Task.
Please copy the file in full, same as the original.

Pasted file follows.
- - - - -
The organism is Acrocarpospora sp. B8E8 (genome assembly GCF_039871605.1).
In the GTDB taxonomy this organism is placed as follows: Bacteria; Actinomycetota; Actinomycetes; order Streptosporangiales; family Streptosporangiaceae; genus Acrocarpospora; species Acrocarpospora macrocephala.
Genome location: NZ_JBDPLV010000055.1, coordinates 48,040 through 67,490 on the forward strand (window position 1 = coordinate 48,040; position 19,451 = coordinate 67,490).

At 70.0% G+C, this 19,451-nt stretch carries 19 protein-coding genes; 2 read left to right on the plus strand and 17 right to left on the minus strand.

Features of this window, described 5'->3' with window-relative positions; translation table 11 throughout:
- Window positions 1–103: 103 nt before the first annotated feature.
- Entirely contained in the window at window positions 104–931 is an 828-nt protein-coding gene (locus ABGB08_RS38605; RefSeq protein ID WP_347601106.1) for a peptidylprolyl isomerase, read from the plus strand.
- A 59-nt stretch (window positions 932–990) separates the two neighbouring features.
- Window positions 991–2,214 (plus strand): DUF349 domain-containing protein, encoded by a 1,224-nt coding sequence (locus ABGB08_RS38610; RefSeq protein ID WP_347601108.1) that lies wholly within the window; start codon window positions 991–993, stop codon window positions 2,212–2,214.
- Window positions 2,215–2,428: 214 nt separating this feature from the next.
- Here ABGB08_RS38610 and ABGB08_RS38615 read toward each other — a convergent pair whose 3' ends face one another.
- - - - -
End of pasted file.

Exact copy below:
The organism is Acrocarpospora sp. B8E8 (genome assembly GCF_039871605.1).
In the GTDB taxonomy this organism is placed as follows: Bacteria; Actinomycetota; Actinomycetes; order Streptosporangiales; family Streptosporangiaceae; genus Acrocarpospora; species Acrocarpospora macrocephala.
Genome location: NZ_JBDPLV010000055.1, coordinates 48,040 through 67,490 on the forward strand (window position 1 = coordinate 48,040; position 19,451 = coordinate 67,490).

At 70.0% G+C, this 19,451-nt stretch carries 19 protein-coding genes; 2 read left to right on the plus strand and 17 right to left on the minus strand.

Features of this window, described 5'->3' with window-relative positions; translation table 11 throughout:
- Window positions 1–103: 103 nt before the first annotated feature.
- Entirely contained in the window at window positions 104–931 is an 828-nt protein-coding gene (locus ABGB08_RS38605; RefSeq protein ID WP_347601106.1) for a peptidylprolyl isomerase, read from the plus strand.
- A 59-nt stretch (window positions 932–990) separates the two neighbouring features.
- Window positions 991–2,214 (plus strand): DUF349 domain-containing protein, encoded by a 1,224-nt coding sequence (locus ABGB08_RS38610; RefSeq protein ID WP_347601108.1) that lies wholly within the window; start codon window positions 991–993, stop codon window positions 2,212–2,214.
- Window positions 2,215–2,428: 214 nt separating this feature from the next.
- Here ABGB08_RS38610 and ABGB08_RS38615 read toward each other — a convergent pair whose 3' ends face one another.